Muggeridge's Blue Aimée sits on a window-sill in front of a window outside of which there is a corrugated iron roof. In the window is reflected a door which is almost where the viewer stands. In the background is Taranki in a way it couldn't be, but which the picture totally convinces us it is. The painting is of a night scene with inner light of such strength to light the model that anything beyond the window would be dark and swallowed by the space.
This is where you see an artist of incredible skill who has subtly swayed us into believing what she wants to show us.
In Blue Aimée there was a starkness given to the figure by the artificial light. And once again the painter had done incredible things with reflected highlights. Light enters from one side, the reflected highlights off the flaxen hair of the model are thrown back onto the face. Often, when people try this they can't control the anatomy. Muggeridge is totally on top of it, has it sorted out and sussed it everywhere in every way. It was wonderful to look at this painting and know that even though the edge of the picture plane cuts off the legs, they are advancing in space. Many paintings of this kind invariabley don't show hands or legs or feet because the artist can't do them. Muggeridge can, really well and it all comes down to absolute mastery and control of paint.
The paintings are great, Muggeridge's silkscreens are knock-outs.
Anybody who is interested in collection in any way ought to visit the Athene Gallery where some have been retained in stock along with some of the paintings.
The several silk screens in the show included one titled from Northcote Point, Auckland . It is worth noting that the number of separate screens that went into this work would have numbered around forty. The ability to think forty separate bits in isolation capable of making a whole is indicative of someone who really knows what they are about.
The Northcote print reflected nothing in comparison to the works which make one suspect Muggeridge of having a spiritual affair with Mt. Taranaki. Taranaki is a pretty ominous presence. These pictures say that wonderful thing about love and hate and hate and love...the mountain is a pervasive presence in Muggeridge's life and art.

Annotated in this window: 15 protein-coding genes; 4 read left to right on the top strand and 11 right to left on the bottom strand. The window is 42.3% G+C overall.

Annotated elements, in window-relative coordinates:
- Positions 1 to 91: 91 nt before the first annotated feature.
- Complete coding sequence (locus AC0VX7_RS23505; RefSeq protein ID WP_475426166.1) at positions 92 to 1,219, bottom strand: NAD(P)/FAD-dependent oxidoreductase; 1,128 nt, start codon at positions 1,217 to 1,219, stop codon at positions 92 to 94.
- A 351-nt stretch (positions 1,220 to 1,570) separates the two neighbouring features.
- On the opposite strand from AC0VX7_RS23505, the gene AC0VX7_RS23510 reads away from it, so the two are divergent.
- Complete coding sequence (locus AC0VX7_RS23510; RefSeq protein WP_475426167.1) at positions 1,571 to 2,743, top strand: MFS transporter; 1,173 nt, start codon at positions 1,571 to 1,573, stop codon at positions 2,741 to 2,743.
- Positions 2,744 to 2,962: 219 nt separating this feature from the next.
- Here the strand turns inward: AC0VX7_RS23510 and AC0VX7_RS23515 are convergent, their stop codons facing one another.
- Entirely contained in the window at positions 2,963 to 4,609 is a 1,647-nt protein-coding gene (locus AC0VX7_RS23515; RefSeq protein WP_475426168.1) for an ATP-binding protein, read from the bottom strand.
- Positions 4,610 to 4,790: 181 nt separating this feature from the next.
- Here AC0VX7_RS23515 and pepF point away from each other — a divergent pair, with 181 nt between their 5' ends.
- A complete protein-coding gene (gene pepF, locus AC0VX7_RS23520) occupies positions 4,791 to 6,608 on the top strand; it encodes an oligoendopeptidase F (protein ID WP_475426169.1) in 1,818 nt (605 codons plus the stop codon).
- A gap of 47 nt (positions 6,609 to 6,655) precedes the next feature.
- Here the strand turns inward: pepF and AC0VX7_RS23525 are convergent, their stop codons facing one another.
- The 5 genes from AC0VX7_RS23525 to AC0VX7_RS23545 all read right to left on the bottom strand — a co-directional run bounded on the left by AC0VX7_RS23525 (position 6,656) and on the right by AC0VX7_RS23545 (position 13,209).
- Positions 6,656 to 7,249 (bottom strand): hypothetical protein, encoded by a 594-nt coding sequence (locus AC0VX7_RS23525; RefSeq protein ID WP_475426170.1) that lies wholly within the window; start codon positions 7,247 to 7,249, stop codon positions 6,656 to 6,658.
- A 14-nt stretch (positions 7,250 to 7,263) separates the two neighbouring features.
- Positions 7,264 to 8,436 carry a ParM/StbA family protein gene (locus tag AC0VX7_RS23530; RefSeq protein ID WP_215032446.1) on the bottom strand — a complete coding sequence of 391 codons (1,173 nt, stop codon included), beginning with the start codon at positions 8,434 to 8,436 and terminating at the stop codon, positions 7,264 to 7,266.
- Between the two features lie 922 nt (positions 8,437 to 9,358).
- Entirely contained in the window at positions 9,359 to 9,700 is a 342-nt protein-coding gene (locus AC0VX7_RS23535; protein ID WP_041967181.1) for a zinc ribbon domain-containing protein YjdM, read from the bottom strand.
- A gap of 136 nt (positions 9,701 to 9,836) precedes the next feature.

While I don't dislike the Northcote piece, or her other cityscapes, I don't like them as much as her other works. Still, her technical virtuosity is amazing. There is a flower print of hers, with colour that sings coloratura-high brightness and very deep darkness.
Roger Morris, who is Marianne Muggeridge's partner, has obviously in recent times had a vasectomy. Anyone who received an invitation to the Athene show ought to have been flocking here. My response to Roger was that its bigger than I thought it was at every level, and as someone who has just gone through a bit of surgery in the genital area, I can affirm that it hurts - it really hurts. Morris's vasectomy painting says some good things in paint in a really different way to Muggeridge - his is an extremely butch picture.
Then there was a small monoprint self-portrait by Morris which I understand was done on silver foil. This had the same brooding intensity as the vasectomy work. It was deeply troubling to me, the kind of picture which is difficult to engage with because the engagement tells you a lot of things about your own insecurities. Its good art happening in that way - really intense, manic,and magic.
This was another show of quality work from Taranaki with which we have been blessed as it comes from that province to Greytown.